1911 Encyclopædia Britannica/Andrewes, Lancelot
Two generations later, Richard Crashaw caught up the universal sentiment, when, in his lines "Upon Bishop Andrewes' Picture before his Sermons," he exclaims:—
"This reverend shadow cast that setting sun,
Whose glorious course through our horizon run,
Left the dim face of this dull hemisphere",
All one great eye, all drown'd in one great teare."
Andrewes was distinguished in many fields. At court, though no trifler or flatterer, he was a favourite counsellor in three successive reigns, but he never meddled much in civil or temporal affairs. His learning made him the equal and the friend of Grotius, and of the foremost contemporary scholars. His preaching was a unique combination of rhetorical splendour and scholarly richness; his piety that of an ancient saint, semi-ascetic and unearthly in its self-denial. As a churchman he is typically Anglican, equally removed from the Puritan and the Roman positions. He stands in true succession to Richard Hooker in working out the principles of the English Reformation, though while Hooker argued mainly against Puritanism, Andrewes chiefly combated Romanism. A good summary of his position is found in his First Answer to Cardinal Perron, who had challenged James I.'s use of the title “Catholic.” His position in regard to the Eucharist is naturally more mature than that of the first reformers. “As to the Real Presence we are agreed; our controversy is as to the mode of it. As to the mode we define nothing rashly, nor anxiously investigate, any more than in the Incarnation of Christ we ask how the human is united to the divine nature in One Person. There is a real change in the elements—we allow ut panis iam consecratus non sit panis quem natura formavit; sed, quem benedictio consecravit, et consecrando etiam immutavit” (Responsio, p. 263). Adoration is permitted, and the use of the terms “sacrifice” and “altar” maintained as being consonant with scripture and antiquity. Christ is “a sacrifice—so, to be slain; a propitiatory sacrifice—so, to be eaten” (Sermons, vol. ii. p. 296). “By the same rules that the Passover was, by the same may ours be termed a sacrifice. In rigour of speech, neither of them; for to speak after the exact manner of divinity, there is but one only sacrifice, veri nominis, that is Christ's death. And that sacrifice but once actually performed at His death, but ever before represented in figure, from the beginning; and ever since repeated in memory to the world's end. That only absolute, all else relative to it, representative of it, operative by it. . . . Hence it is that what names theirs carried, ours do the like, and the Fathers make no scruple at it—no more need we” (Sermons, vol. ii. p. 300). As to reservation, “it needeth not: the intent is had without it,” since an invalid may always have his private communion. Andrewes declares against the invocation of saints, the apparent examples in patristic literature are “rhetorical outbursts, not theological definitions.” His services to his church have been summed up thus:—(1) he has a keen sense of the proportion of the faith and maintains a clear distinction between what is fundamental, needing ecclesiastical commands, and subsidiary, needing only ecclesiastical guidance and suggestion; (2) as distinguished from the earlier protesting standpoint, e.g. of the Thirty-nine Articles, he emphasized a positive and constructive statement of the Anglican position.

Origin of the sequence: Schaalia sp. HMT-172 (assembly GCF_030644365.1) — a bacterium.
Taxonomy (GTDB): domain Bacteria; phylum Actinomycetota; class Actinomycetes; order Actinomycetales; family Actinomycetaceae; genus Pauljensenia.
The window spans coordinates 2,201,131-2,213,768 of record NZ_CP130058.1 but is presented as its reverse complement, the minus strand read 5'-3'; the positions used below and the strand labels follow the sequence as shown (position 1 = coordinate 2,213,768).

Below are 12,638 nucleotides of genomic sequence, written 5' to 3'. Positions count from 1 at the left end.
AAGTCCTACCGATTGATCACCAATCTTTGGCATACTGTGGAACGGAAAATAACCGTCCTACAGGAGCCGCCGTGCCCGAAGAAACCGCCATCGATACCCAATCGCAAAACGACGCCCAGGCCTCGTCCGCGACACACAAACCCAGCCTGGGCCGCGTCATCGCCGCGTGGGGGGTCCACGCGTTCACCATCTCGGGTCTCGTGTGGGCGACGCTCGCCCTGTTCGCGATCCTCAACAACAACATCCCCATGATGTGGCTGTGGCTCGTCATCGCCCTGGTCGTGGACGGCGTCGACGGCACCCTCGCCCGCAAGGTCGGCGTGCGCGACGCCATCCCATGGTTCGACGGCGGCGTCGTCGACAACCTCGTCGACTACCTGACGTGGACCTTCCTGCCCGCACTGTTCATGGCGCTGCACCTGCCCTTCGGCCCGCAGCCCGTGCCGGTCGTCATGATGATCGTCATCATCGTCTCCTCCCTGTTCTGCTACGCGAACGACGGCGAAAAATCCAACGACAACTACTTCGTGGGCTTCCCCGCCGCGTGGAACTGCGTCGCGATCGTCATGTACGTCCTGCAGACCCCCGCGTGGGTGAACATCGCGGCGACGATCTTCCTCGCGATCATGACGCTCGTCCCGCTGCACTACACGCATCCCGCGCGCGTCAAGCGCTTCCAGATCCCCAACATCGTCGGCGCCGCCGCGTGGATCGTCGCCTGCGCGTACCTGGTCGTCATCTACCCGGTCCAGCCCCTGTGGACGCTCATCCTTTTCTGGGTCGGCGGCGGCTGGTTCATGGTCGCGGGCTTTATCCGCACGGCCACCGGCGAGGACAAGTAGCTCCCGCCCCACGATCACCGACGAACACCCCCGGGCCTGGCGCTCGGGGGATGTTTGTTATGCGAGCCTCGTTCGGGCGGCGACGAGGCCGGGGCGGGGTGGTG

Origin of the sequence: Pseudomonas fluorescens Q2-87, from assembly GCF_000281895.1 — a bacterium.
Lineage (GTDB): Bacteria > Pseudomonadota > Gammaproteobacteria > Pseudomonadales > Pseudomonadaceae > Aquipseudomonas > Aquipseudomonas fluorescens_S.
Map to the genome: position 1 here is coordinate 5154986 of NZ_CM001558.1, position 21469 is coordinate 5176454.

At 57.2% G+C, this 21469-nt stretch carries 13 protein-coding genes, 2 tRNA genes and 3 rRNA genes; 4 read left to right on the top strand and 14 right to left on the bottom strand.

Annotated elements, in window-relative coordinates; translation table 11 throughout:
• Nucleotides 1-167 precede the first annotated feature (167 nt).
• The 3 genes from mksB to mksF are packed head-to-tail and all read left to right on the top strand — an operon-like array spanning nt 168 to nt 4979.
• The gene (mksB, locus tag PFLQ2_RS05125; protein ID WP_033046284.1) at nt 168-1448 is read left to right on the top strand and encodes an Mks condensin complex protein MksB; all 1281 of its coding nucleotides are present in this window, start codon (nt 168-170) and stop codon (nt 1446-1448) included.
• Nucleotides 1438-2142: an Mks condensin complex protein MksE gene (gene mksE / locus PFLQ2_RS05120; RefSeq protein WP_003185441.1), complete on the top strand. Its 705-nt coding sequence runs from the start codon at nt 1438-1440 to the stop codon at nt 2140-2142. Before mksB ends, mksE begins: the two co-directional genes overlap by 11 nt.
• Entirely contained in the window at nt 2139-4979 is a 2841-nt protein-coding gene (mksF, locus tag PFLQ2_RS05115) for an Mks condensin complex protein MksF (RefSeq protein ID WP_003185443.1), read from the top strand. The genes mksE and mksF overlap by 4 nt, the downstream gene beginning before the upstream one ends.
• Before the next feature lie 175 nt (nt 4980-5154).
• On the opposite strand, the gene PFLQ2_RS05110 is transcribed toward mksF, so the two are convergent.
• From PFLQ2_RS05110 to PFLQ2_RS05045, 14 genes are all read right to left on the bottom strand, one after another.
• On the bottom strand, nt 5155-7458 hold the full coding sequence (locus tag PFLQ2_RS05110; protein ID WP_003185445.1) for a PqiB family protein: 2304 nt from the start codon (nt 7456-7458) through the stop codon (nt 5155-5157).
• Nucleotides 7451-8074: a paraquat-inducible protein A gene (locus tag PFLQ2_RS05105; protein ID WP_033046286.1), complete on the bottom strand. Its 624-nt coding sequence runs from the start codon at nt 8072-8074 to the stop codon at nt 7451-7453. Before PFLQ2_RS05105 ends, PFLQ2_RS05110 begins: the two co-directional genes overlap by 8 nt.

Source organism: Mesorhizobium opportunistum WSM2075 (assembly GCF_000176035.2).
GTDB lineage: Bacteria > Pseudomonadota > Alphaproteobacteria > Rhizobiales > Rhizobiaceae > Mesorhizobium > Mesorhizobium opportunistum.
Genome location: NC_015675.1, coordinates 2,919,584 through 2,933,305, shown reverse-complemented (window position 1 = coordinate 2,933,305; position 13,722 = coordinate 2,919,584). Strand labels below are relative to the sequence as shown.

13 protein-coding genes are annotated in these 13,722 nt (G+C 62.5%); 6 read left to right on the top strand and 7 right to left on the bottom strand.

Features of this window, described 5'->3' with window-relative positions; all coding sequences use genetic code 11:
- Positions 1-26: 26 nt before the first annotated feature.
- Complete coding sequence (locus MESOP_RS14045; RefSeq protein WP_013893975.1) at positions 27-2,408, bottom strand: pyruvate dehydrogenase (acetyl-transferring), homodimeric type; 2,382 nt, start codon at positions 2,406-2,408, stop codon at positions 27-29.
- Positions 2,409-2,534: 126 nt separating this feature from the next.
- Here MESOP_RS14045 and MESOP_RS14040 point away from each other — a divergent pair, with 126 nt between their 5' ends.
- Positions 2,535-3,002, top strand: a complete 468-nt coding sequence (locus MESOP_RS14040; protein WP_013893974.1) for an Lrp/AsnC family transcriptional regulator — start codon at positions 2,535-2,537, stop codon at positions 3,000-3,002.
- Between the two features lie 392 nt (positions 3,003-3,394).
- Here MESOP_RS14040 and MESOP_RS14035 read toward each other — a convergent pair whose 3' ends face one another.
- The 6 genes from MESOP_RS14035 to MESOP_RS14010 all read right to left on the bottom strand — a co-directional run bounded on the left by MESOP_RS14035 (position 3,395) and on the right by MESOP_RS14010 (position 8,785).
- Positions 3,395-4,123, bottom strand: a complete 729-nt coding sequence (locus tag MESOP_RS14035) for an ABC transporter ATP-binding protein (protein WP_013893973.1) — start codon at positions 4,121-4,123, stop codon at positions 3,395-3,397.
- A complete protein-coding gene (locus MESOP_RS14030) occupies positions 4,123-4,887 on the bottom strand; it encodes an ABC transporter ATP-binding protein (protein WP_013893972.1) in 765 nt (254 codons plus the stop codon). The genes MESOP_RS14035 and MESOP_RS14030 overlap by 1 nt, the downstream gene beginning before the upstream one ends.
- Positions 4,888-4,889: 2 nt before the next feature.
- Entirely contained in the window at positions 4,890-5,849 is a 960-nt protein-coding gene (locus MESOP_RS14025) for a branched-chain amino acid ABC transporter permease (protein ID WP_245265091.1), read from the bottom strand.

Literature.—Of his works the Manual of Private Devotions is the best known, for it appeals to Christians of every church. One of the many good modern editions is that by Alex. Whyte (1900). Andrewes's other works occupy eight volumes in the Library of Anglo-Catholic Theology (1841–1854). Of biographies we have those by H. Isaacson (1650), A. T. Russell (1863), R. L. Ottley (1894), and Dean Church's essay in Masters in English Theology. See also W. H. Frere, Lancelot Andrewes as a Representative of Anglican Principles (1898; Church Hist. Soc. Publications, No. 44).}}